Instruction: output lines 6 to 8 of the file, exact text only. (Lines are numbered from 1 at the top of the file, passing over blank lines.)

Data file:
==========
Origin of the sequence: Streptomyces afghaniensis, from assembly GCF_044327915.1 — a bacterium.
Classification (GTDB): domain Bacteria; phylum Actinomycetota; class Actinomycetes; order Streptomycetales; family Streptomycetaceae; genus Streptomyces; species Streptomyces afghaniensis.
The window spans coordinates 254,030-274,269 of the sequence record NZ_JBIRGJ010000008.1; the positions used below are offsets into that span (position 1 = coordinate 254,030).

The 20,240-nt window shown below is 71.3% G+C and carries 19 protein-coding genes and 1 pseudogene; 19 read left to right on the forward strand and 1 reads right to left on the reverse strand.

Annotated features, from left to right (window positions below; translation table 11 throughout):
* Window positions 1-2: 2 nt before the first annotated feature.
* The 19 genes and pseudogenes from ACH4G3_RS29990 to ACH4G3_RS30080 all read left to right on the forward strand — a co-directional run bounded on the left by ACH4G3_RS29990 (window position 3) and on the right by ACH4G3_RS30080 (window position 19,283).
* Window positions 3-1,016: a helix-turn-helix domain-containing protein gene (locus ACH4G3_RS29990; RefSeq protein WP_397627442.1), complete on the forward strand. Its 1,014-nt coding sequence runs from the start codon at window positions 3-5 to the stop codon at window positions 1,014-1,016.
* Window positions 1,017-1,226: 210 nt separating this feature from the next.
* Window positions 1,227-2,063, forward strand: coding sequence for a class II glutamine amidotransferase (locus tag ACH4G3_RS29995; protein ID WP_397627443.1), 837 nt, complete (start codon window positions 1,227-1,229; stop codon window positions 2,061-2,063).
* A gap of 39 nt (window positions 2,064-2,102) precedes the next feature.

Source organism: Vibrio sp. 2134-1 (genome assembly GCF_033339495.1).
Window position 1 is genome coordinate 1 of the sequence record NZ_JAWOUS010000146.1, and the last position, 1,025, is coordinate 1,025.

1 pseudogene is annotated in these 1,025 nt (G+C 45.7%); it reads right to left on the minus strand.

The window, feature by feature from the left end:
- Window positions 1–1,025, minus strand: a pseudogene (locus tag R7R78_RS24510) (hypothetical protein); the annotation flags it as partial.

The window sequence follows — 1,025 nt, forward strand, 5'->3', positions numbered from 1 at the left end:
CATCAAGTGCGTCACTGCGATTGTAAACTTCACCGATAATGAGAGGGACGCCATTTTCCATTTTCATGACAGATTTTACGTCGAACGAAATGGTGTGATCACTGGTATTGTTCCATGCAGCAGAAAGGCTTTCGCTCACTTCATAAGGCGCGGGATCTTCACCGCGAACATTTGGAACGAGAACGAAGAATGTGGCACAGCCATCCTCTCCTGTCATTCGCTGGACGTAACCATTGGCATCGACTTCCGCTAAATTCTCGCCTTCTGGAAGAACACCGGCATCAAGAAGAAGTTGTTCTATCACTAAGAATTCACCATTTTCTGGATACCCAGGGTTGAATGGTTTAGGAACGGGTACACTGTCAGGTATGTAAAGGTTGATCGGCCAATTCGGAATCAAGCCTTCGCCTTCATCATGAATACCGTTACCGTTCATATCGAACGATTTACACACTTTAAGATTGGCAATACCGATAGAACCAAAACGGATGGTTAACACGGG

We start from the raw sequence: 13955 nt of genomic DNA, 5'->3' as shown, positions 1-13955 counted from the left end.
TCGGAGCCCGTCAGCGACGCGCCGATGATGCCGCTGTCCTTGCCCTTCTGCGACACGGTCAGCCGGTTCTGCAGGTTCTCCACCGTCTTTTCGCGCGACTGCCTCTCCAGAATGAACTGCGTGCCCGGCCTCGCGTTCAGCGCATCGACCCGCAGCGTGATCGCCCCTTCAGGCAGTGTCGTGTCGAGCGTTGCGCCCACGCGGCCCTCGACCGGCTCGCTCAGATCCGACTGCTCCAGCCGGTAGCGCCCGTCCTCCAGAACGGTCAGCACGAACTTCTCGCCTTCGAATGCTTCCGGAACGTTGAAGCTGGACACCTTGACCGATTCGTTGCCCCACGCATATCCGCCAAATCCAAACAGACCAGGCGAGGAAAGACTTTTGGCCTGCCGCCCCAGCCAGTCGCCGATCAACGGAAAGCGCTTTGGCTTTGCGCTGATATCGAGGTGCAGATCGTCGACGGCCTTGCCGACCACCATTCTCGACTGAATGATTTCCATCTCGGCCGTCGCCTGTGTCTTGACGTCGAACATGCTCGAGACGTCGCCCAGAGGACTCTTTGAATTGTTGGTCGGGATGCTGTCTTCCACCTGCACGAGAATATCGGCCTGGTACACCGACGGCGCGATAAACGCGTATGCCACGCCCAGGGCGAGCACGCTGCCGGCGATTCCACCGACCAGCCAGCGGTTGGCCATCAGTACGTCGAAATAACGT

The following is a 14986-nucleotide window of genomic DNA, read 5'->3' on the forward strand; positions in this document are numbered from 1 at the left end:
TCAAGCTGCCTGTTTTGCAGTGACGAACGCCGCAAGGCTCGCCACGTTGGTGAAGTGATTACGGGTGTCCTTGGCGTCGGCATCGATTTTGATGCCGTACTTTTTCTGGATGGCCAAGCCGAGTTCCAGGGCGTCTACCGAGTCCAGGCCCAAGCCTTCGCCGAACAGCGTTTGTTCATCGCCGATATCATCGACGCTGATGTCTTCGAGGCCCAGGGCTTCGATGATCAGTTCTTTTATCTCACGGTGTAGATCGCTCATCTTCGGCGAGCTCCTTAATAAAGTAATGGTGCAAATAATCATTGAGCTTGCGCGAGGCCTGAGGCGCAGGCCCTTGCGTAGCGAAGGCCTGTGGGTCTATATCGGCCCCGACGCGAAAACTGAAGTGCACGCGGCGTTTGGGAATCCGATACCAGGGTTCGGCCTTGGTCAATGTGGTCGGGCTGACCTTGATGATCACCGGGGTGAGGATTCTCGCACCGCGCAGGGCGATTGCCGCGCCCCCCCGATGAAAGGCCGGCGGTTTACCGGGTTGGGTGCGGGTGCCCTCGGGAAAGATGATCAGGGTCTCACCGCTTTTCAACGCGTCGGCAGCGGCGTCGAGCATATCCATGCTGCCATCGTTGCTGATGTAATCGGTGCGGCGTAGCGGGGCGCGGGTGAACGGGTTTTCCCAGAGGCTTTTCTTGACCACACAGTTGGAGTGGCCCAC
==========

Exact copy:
* Window positions 1-2: 2 nt before the first annotated feature.
* The 19 genes and pseudogenes from ACH4G3_RS29990 to ACH4G3_RS30080 all read left to right on the forward strand — a co-directional run bounded on the left by ACH4G3_RS29990 (window position 3) and on the right by ACH4G3_RS30080 (window position 19,283).
* Window positions 3-1,016: a helix-turn-helix domain-containing protein gene (locus ACH4G3_RS29990; RefSeq protein WP_397627442.1), complete on the forward strand. Its 1,014-nt coding sequence runs from the start codon at window positions 3-5 to the stop codon at window positions 1,014-1,016.